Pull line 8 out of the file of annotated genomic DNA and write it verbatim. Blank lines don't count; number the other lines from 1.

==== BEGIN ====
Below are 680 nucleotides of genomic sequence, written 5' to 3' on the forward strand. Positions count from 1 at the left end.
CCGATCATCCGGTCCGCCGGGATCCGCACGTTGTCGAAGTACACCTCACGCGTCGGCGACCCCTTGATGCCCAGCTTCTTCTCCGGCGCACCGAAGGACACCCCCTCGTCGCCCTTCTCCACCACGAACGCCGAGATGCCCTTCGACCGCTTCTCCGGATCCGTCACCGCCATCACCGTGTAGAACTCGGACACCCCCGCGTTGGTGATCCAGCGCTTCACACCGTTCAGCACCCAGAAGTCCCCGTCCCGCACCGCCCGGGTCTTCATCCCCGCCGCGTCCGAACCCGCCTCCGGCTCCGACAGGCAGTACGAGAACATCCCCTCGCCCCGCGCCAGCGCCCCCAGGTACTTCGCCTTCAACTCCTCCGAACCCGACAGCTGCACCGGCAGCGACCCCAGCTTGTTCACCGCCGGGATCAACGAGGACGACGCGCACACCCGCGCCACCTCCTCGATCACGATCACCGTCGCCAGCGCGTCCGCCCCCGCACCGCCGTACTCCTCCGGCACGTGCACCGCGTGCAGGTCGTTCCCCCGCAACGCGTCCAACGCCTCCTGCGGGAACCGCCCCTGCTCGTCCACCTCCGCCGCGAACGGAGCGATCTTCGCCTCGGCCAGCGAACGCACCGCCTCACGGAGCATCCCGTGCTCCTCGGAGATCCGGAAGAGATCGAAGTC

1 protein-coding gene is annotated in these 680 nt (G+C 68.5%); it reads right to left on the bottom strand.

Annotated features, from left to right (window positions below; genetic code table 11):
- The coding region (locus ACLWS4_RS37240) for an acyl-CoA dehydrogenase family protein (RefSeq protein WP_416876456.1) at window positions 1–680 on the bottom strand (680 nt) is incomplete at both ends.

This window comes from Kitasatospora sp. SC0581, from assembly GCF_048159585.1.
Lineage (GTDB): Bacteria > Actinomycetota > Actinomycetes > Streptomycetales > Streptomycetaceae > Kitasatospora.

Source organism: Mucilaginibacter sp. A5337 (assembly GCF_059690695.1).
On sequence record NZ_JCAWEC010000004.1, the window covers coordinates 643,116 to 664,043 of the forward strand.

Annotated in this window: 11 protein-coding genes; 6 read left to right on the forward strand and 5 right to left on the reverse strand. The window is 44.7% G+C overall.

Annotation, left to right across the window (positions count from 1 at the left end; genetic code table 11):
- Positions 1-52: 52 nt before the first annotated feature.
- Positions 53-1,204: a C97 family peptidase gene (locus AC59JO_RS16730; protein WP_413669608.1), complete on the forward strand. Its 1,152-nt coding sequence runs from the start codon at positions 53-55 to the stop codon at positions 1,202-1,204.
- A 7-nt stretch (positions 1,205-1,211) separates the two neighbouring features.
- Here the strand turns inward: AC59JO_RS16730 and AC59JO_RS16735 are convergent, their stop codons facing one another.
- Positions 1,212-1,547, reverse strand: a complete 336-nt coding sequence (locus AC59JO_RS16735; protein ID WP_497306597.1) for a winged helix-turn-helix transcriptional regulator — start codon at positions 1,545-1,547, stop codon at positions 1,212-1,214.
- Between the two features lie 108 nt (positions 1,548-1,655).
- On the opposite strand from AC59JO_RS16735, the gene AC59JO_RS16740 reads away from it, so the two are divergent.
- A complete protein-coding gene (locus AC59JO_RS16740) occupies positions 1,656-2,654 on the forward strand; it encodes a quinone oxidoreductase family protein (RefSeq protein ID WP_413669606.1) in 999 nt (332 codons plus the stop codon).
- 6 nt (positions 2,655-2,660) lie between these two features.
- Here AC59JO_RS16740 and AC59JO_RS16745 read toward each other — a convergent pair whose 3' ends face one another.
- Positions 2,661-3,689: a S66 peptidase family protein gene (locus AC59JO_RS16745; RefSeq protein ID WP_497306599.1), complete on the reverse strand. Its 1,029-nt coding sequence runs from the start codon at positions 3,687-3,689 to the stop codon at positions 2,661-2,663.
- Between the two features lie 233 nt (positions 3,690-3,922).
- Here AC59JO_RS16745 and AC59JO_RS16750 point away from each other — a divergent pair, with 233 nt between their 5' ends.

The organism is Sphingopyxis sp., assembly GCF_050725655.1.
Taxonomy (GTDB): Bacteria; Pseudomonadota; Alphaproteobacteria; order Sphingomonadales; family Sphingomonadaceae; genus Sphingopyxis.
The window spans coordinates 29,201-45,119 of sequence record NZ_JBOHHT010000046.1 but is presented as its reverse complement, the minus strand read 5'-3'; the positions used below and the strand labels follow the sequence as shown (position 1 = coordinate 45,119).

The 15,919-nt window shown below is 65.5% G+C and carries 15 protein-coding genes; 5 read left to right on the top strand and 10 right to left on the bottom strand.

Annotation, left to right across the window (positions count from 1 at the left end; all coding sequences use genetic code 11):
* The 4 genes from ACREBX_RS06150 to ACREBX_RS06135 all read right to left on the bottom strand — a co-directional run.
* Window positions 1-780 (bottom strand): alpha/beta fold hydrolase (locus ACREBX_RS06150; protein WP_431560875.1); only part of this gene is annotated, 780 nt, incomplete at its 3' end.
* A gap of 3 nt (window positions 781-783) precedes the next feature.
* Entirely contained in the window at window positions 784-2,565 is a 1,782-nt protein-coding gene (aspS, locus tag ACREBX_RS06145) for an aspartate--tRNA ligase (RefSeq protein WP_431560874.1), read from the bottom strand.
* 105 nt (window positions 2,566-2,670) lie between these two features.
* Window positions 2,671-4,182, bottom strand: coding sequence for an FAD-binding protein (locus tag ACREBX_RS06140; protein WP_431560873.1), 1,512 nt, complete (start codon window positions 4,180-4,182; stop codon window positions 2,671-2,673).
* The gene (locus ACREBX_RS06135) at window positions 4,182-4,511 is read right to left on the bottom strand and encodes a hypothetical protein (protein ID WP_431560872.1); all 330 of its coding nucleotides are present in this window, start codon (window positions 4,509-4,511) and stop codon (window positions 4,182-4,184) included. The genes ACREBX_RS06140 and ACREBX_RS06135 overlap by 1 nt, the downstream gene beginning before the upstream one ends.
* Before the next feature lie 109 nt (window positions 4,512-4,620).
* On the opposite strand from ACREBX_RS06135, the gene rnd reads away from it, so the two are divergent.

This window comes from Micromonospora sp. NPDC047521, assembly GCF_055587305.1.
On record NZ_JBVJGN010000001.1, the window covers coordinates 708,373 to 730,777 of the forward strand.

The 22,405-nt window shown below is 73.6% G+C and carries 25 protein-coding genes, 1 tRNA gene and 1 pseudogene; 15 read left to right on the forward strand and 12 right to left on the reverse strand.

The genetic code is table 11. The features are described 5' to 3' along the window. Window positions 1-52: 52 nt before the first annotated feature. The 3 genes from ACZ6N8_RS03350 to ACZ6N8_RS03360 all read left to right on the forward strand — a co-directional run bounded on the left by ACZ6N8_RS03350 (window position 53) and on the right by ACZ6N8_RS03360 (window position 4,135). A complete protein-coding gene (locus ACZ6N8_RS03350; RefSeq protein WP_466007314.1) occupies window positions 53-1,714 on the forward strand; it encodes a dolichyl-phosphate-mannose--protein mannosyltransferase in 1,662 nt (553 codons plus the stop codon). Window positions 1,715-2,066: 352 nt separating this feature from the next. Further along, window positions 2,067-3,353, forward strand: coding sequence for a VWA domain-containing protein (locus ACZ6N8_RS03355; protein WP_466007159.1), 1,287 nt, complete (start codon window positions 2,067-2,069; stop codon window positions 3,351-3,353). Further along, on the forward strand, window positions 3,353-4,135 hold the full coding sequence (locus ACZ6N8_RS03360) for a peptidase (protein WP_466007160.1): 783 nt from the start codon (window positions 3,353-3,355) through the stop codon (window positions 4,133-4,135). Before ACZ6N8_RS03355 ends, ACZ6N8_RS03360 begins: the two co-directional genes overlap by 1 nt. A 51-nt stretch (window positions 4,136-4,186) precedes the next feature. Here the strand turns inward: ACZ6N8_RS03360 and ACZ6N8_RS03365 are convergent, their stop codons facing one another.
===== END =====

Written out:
Source organism: Mucilaginibacter sp. A5337 (assembly GCF_059690695.1).